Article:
Since the early days of the industry, developers have used “realism” to describe their games. To simplify things for broader audiences, they had to find a way to make the games look realistic through presentation and graphics, without making them seem banal and mundane.
We’ve grown accustomed to games that have unrealistic mechanics and often leave out the dissonance that comes from performing impossible feats within a relatively realistic context. Don’t get us wrong: we accept the gaming definition of exaggerated realism because things would probably be a lot less fun without it.
10 regenerative health
The option to heal yourself while being overpowered by a variety of virtual bad guys is a welcome feature, giving you the chance to stay in action for much longer and avoid the pain of pesky loading screens. While older games tended to focus more on health recovery, modern experiences have leaned more towards implementing regenerative health.
After taking a large amount of damage, the screen bleeds a bit and then quickly disappears, along with any accumulated fatal gunshot wounds. Whether it’s Nathan Drake or Soap Mactavish, he’ll soon bounce back good as new with more impressive healing abilities than Wolverine. They say that time heals all wounds, but this is taking that comforting feeling too far.
9 Consume food mid-battle
On the subject of healing, there have certainly been some very interesting ways to heal those pesky cuts and scrapes you accumulate in games. Perhaps the most common is the consumption of food for instant healing and temporary stat boosts.
We’ve all been there, attacking a fearsome frost troll along snowy mountaintops, then heading to the menus to take a three-second breather and munch on a wheel of cheese. Where someone would find the time to poke fun at a kebab while battling ghoulish and fearsome creatures is beyond us, but by God, they always find a way to handle it.
8 never go to the bathroom
How is it that all these protagonists who perform brave acts spend such an unreasonable amount of time without going to the bathroom? Most of us can’t even go an entire night without multiple trips to the bathroom, and we refuse to believe that the likes of Ezio Auditore and Niko Bellic can spend literally weeks and months putting up with it.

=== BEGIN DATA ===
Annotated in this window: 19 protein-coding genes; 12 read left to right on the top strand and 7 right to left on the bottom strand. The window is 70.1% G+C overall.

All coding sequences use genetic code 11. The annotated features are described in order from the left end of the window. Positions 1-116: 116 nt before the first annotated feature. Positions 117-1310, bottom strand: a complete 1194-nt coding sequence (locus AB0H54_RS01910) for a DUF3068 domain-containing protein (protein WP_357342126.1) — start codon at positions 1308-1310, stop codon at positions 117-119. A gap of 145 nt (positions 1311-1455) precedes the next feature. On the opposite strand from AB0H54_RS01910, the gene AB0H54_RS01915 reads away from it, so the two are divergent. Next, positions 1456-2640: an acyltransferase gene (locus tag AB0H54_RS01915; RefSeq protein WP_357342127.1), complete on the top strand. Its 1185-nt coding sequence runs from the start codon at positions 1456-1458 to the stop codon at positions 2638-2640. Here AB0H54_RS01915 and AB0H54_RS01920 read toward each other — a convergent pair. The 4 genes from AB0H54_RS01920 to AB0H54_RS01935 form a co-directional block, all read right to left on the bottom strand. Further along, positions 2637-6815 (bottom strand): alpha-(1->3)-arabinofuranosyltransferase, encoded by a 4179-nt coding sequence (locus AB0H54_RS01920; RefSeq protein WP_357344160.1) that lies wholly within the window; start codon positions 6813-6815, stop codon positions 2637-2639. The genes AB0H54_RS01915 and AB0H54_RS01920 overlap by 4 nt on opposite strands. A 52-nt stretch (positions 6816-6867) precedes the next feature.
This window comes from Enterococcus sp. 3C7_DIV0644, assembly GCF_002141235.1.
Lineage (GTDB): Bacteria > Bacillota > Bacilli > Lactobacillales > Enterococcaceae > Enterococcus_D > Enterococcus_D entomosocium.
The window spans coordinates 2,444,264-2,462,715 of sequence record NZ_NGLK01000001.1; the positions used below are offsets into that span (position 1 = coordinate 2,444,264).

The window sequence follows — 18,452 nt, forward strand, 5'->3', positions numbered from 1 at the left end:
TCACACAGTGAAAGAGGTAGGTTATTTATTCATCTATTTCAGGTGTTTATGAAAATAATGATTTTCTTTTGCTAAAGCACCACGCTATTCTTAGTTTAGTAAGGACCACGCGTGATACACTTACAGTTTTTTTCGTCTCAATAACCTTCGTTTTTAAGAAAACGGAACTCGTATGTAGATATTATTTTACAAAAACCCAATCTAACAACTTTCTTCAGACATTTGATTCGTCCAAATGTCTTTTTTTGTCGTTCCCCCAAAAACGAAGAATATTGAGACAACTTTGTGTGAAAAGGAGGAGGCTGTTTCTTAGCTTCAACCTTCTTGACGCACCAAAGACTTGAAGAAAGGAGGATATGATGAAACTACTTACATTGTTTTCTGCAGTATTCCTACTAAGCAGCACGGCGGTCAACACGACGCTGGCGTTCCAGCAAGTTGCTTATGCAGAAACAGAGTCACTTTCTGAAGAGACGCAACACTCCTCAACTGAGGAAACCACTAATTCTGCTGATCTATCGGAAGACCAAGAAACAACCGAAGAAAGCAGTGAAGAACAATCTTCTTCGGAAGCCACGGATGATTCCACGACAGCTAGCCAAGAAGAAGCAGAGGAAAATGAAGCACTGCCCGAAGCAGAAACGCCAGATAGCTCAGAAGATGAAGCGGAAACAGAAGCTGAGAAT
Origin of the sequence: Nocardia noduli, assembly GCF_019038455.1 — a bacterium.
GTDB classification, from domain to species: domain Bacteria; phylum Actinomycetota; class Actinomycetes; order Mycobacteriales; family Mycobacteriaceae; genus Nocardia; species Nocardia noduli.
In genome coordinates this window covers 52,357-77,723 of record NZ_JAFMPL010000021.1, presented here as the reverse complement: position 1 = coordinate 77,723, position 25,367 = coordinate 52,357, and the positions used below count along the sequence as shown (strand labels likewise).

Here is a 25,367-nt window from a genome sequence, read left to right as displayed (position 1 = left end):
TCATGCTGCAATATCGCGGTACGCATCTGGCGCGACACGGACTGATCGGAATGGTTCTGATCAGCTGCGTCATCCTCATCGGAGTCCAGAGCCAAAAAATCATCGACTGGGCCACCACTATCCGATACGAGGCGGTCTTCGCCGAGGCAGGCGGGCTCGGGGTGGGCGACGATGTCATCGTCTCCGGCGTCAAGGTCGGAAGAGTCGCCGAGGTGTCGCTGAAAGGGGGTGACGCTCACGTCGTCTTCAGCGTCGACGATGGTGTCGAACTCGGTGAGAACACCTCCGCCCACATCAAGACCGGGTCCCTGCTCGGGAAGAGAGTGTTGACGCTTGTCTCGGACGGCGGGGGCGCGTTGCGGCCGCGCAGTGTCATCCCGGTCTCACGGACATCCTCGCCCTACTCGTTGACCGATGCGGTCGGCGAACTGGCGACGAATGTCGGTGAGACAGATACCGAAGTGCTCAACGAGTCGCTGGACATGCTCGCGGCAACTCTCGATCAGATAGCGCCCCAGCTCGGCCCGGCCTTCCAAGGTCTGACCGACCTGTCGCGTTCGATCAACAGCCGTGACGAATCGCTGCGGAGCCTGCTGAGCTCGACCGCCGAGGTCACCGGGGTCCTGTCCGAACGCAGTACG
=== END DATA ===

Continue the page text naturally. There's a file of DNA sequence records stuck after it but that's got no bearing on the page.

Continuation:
It’s true that some games give you the option to relieve yourself, like in the quiet moments of reflection in the bathroom in Death Stranding or the hilarious poop mechanic in South Park The Stick of Truth. It’s a good start, but more work is needed to follow in the footsteps of the toilet-relieving realism these games are so valiantly seeking.
7 Massive inventories and weapon wheels
Massive inventories have become synonymous with modern gaming, giving you access to ever-expanding weapon wheels and room for multiple armor and full-body outfits. It’s a bit strange to see a character swap his pistol for a huge rocket launcher that seems to materialize right out of his little pockets.
On the subject of awesome storage, what about that plethora of items you have in your backpack? Most games allow you to carry around ridiculous amounts of potions, food, multiple pieces of armor, and dozens of precious resources. Where does it all go? We hardly dare to ask.
6 bullet time
Usually bullet time allows you to slow everything down to a crawl so you can easily dodge incoming attacks. Plenty of games give you access to bullet time, from channeling your inner Neo in Max Payne, firing off multiple headshots using the dead eye meter in Red Dead Redemption 2, or even sliding and jumping to fire a well-placed arrow in Horizon. Forbidden West.